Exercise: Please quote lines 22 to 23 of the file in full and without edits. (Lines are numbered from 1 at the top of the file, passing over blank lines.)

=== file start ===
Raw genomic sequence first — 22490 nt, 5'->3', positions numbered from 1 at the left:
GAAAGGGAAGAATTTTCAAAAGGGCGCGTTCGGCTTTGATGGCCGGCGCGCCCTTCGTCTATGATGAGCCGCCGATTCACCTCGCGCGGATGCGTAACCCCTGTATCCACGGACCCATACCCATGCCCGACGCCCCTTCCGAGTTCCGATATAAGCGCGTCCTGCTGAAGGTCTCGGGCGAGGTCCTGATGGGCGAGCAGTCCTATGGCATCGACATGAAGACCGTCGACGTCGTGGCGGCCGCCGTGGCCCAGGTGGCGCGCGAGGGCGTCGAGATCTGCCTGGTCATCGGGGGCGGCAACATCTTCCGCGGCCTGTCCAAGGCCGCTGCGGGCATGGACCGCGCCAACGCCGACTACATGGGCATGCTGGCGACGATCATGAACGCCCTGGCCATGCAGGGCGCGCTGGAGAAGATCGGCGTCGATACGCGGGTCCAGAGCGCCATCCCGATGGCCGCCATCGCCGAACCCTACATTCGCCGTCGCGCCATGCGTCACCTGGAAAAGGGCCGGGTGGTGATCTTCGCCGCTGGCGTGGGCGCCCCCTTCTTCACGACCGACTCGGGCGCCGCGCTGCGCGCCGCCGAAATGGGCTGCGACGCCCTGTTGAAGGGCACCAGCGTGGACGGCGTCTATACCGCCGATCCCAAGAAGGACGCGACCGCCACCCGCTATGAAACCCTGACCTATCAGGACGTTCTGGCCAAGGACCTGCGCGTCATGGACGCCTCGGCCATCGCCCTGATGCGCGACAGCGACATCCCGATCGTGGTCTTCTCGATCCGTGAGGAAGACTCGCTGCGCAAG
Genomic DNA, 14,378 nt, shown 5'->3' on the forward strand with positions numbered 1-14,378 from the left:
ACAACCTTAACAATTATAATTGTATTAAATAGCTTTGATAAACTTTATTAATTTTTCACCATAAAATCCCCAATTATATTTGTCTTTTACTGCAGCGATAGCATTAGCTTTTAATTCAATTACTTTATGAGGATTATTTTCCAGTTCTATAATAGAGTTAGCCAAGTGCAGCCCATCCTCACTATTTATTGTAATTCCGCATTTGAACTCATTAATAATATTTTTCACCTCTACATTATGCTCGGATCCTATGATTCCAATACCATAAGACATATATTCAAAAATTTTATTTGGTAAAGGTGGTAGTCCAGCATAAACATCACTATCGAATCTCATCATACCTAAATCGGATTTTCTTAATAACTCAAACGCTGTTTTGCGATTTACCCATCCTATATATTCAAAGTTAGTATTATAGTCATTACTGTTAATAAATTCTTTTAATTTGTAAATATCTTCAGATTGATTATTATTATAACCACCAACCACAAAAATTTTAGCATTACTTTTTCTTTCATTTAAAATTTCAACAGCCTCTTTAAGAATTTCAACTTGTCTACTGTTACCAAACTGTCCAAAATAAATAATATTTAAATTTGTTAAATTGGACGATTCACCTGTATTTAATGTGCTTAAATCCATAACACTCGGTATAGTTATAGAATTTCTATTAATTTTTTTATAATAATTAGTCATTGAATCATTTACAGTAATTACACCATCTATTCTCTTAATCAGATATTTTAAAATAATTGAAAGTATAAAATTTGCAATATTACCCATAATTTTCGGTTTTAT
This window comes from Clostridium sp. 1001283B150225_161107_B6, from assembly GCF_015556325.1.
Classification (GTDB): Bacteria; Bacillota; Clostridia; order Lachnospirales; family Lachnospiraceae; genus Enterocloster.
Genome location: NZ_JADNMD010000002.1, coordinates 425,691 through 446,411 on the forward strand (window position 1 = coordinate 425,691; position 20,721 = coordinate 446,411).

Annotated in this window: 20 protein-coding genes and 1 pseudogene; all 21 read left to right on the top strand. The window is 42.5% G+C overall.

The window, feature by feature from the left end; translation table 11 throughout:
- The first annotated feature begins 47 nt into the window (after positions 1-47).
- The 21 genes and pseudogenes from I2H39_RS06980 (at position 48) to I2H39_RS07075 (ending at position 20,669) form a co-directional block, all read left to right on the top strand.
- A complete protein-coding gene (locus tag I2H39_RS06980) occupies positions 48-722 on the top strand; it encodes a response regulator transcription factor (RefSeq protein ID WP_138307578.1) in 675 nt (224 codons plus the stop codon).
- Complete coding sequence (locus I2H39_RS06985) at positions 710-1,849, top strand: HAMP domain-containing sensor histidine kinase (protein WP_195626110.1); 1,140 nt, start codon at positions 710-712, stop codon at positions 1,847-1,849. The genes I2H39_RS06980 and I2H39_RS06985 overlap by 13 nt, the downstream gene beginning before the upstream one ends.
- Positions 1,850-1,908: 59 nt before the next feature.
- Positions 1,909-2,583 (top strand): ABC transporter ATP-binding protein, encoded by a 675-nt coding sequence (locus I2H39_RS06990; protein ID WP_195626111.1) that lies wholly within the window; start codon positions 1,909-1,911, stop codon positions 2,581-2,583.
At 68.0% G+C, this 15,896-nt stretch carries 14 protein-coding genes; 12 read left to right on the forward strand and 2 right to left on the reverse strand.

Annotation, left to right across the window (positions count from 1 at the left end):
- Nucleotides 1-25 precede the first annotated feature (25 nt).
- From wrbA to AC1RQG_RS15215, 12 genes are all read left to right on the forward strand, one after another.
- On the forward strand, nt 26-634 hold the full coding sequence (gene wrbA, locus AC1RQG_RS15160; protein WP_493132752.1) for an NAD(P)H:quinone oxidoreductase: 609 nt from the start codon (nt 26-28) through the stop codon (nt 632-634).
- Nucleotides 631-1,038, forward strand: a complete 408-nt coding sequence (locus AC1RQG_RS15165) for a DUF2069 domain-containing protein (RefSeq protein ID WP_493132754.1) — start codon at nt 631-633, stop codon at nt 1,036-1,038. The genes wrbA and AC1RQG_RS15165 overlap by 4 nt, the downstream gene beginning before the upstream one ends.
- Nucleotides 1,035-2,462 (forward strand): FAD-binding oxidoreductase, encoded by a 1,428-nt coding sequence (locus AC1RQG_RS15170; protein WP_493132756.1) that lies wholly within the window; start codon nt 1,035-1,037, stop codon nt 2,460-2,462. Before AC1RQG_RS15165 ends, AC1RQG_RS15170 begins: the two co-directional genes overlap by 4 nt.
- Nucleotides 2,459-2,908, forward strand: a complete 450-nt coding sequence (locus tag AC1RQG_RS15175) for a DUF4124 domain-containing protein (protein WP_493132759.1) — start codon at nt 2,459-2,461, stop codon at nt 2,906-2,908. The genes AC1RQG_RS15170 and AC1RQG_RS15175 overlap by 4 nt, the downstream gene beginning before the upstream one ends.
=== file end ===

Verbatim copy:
- Nucleotides 1,035-2,462 (forward strand): FAD-binding oxidoreductase, encoded by a 1,428-nt coding sequence (locus AC1RQG_RS15170; protein WP_493132756.1) that lies wholly within the window; start codon nt 1,035-1,037, stop codon nt 2,460-2,462. Before AC1RQG_RS15165 ends, AC1RQG_RS15170 begins: the two co-directional genes overlap by 4 nt.
- Nucleotides 2,459-2,908, forward strand: a complete 450-nt coding sequence (locus tag AC1RQG_RS15175) for a DUF4124 domain-containing protein (protein WP_493132759.1) — start codon at nt 2,459-2,461, stop codon at nt 2,906-2,908. The genes AC1RQG_RS15170 and AC1RQG_RS15175 overlap by 4 nt, the downstream gene beginning before the upstream one ends.